Target puts RFID rollout on the fast track
Target plans to complete one of the largest rollouts of item-level radio frequency identification (RFID) technology in retailing by next year.
According to A Bullseye View blog article penned by Keri Jones, executive vice president, global supply chain and operations at Target, the company is now working with suppliers to insert "a ‘smart label’ on price tags" to improve inventory accuracy and reduce the incidence of out-of-stocks.
The rollout of the technology will begin in "a small number of stores late this year" before going chain-wide in 2016. The plan is focus on key categories including women’s, baby and children’s apparel, and home décor, according to Ms. Jones. The products were chosen because of their general popularity but also because they represent some of the items most frequently purchased online and then picked up in-store. Click and pick orders now account for 15 percent of Target.com purchases.
Source: Target’s A Bullseye View blog
"This unobtrusive but significant technology will increase efficiencies by providing greater visibility into our inventory," wrote Ms. Jones. "That means guests will better be able to find out whether we’ve got the item at their Target store or at others nearby."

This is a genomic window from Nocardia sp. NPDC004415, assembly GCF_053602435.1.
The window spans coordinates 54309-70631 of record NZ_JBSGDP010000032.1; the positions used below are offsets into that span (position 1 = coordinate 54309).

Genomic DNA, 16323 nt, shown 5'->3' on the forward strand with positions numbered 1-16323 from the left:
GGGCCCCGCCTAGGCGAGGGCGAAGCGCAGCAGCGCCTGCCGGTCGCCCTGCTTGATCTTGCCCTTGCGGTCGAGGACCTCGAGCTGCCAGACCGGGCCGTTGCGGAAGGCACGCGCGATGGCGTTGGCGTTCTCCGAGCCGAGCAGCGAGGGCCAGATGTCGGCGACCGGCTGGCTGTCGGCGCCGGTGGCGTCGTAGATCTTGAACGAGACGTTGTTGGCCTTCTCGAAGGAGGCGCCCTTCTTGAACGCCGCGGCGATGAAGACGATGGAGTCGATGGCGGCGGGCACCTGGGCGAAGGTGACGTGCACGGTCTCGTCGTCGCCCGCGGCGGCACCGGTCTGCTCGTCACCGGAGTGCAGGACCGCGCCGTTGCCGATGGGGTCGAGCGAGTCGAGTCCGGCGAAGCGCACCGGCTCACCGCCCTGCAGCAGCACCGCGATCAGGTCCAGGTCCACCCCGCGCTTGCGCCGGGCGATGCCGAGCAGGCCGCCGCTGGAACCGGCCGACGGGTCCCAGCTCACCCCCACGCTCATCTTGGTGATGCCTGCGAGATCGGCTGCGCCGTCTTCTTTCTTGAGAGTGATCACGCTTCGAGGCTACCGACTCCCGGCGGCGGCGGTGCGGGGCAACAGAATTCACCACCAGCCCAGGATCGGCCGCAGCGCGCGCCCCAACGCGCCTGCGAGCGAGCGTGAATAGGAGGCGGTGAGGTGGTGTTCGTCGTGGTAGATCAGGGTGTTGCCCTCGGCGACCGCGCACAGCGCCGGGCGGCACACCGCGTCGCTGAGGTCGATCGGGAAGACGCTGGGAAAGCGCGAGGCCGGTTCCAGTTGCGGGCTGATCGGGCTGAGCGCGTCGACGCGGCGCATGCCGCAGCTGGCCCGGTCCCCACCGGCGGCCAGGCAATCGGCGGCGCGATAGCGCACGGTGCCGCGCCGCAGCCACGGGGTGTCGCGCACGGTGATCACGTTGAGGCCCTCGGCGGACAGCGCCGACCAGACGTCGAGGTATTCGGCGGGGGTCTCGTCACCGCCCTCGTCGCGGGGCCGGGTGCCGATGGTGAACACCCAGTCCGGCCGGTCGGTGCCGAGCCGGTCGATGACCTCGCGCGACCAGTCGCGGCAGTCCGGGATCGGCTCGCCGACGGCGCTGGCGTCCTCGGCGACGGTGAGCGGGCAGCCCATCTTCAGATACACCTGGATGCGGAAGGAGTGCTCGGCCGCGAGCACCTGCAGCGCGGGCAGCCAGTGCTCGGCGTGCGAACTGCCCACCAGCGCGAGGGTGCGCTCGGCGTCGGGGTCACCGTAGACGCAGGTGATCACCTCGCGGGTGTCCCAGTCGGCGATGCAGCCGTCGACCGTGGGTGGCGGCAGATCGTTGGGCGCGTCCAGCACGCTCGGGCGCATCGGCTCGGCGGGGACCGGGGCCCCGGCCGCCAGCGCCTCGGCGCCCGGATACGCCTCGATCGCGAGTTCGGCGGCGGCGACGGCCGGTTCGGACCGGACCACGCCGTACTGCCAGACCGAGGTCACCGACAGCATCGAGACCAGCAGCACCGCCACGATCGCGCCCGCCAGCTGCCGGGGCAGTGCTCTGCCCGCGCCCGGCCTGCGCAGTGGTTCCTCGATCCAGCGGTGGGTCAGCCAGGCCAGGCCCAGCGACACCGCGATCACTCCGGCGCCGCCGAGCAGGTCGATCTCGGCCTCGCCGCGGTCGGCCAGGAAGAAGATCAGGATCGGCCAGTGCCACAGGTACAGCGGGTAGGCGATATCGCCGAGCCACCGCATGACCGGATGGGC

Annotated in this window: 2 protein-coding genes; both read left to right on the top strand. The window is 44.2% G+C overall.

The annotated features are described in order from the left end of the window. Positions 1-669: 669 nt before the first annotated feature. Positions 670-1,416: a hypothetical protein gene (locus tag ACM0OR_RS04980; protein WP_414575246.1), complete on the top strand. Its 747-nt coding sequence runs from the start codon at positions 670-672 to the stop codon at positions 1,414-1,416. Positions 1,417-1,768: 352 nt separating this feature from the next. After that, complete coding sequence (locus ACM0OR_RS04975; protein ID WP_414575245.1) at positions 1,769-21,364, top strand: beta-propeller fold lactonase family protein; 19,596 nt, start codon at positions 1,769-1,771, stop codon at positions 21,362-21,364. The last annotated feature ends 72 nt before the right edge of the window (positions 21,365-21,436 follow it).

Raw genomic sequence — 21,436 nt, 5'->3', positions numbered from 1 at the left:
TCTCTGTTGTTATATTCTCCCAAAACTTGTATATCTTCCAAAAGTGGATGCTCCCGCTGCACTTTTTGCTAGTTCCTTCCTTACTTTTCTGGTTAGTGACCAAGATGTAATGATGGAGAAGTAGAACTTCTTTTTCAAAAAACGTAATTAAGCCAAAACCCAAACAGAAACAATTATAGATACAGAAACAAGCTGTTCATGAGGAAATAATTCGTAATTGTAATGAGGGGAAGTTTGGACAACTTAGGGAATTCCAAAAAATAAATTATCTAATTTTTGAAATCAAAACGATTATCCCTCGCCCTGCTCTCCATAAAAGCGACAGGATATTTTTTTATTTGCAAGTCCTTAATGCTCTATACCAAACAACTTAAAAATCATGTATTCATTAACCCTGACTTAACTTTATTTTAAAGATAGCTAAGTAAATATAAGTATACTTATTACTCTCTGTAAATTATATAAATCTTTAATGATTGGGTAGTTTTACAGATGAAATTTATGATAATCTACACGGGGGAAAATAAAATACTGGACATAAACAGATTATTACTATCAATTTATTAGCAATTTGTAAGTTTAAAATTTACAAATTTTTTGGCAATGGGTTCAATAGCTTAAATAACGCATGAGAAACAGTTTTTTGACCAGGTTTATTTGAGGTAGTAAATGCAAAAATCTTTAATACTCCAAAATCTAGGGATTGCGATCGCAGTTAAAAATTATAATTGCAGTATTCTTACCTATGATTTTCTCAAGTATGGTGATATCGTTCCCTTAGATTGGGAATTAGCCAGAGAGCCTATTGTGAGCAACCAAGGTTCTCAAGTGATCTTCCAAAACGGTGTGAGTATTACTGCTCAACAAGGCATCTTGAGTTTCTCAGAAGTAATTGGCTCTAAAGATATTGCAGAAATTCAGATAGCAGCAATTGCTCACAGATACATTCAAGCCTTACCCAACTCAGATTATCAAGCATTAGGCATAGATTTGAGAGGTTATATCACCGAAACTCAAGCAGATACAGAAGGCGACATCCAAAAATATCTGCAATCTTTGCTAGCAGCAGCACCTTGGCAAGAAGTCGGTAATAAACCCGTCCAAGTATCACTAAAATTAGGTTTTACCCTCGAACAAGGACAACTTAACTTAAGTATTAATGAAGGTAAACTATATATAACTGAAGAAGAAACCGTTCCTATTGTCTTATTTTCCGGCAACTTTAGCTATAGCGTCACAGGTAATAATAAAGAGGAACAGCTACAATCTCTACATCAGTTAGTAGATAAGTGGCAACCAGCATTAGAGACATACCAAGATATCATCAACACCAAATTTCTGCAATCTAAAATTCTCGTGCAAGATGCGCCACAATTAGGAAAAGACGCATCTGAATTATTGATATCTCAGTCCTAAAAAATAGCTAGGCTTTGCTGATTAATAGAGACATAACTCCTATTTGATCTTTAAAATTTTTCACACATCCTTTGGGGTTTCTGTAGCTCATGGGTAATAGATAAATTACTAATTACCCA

In a separate but related note, Ms. Jones also announced Target is a sponsor of the RFID Lab at Auburn University. The facility, which will open this week, will focus on ways RFID can improve customers’ shopping experiences.
Despite the upbeat tone of Ms. Jones’s article, Target is actually playing a game of catch-up when it comes to item-level RFID. Fifty-seven percent of the retailers surveyed in the "2014 GS1 US Standards Usage Survey" reported implementing item level Electronic Product Code-enabled radio frequency identification. Target is among the 21.1 percent that plan to implement the technology within the next two years.
- RFID: New Tag Technology Will Elevate Target’s Guest Experience – A Bullseye View
- RFID use reaching a ‘tipping point’ – RetailWire
What will implementation of item-level RFID tracking in categories such as clothing and home décor mean for Target’s ability to reduce out-of-stocks in stores? How do you see the use of RFID affecting the chain’s omnichannel sales efforts?